Here are some steps you can take to save energy around the house:
In summer, keep cool by closing windows, doors, curtains and blinds.
Try to use fans instead of air conditioners and set your air conditioner to 26°C.
In winter, reduce draughts by closing windows, doors and curtains.
Set central heating to 18°C.
Put in LED lights and turn them off when not needed.
Switch off appliances at the wall—some keep using energy if you don’t.
Make sure there is plenty of space around your fridge.
Check that the fridge seals keep the door firmly closed.
Make sure the fridge isn’t too full.
Cover pots and pans to reduce cooking time.
Wait till the dishwasher is full, then put it on.
Bathroom and laundry
Use cold water for washing.
Use a clothes line instead of the dryer.
Set your hot water to 60°C.
Wait till the washing machine is full of dirty clothes, then put it on.
Put in low-flow showerheads—ask at your hardware store.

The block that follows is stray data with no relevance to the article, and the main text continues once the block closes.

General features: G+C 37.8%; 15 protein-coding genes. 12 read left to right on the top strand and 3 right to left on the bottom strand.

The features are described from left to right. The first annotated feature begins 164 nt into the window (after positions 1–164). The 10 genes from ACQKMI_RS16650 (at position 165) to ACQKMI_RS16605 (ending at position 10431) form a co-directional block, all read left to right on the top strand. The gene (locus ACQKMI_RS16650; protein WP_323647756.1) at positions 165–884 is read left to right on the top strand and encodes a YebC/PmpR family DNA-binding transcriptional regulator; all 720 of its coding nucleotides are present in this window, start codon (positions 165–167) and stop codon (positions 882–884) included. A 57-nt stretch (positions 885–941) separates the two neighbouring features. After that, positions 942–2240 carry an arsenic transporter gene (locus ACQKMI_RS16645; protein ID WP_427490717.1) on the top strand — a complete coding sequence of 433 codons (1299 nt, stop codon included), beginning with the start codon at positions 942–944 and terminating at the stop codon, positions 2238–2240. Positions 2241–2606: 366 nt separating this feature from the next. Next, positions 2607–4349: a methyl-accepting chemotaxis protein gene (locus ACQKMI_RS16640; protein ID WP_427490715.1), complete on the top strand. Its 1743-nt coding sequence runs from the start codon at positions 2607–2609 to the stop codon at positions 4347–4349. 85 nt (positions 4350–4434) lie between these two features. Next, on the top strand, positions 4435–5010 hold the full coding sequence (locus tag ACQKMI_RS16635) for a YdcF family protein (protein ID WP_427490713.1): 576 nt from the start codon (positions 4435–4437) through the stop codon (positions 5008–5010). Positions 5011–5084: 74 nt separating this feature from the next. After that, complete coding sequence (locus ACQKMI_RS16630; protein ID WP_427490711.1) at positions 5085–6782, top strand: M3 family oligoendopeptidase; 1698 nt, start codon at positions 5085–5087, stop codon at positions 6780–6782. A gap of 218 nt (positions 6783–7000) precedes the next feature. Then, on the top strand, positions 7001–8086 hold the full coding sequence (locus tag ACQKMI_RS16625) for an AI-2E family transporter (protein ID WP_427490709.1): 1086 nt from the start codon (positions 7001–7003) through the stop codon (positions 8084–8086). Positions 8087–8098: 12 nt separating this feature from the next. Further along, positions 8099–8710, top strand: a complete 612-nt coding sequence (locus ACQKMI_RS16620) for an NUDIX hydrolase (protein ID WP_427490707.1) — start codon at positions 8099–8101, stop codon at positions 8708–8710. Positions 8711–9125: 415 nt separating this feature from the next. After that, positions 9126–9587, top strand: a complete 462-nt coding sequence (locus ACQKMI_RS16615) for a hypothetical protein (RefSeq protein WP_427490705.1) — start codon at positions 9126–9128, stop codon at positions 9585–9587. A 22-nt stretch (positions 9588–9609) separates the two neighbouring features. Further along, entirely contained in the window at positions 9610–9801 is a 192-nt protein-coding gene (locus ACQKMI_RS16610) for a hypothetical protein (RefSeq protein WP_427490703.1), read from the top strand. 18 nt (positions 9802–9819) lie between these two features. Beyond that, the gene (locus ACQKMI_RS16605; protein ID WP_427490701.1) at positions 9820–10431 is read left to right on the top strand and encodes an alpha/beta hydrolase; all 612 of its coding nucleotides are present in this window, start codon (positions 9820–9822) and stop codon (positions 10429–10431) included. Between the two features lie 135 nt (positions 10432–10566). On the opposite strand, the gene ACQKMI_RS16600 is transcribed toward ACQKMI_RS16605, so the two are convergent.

Have shorter showers—no more than 4 minutes.
If you’re getting a new pool, don’t go for the biggest.
Use a pool cover to keep the heat in and put in an efficient filter pump.
If you want a heated pool, think about a solar heating system.
Only put in the lighting you need.
Building or renovating?
If you’re building or renovating, think about how energy efficient you can make your place. This could save you money in the long run.
Here are some energy saving ideas to think about:
Insulation—this keeps the house warmer in winter and cooler in summer.
Ceiling fans—they use less energy than air conditioners.
LED lights—they use much less energy than other lights.
One light per switch instead of one switch turning on more than one light.
A solar hot water system—check if you can get a government rebate.
Gas ovens and cooktops—they are usually cheaper to run than electric versions.
Double glazing for windows and doors—this keeps the house warmer in winter and cooler in summer.
This information is provided by the Australian Government.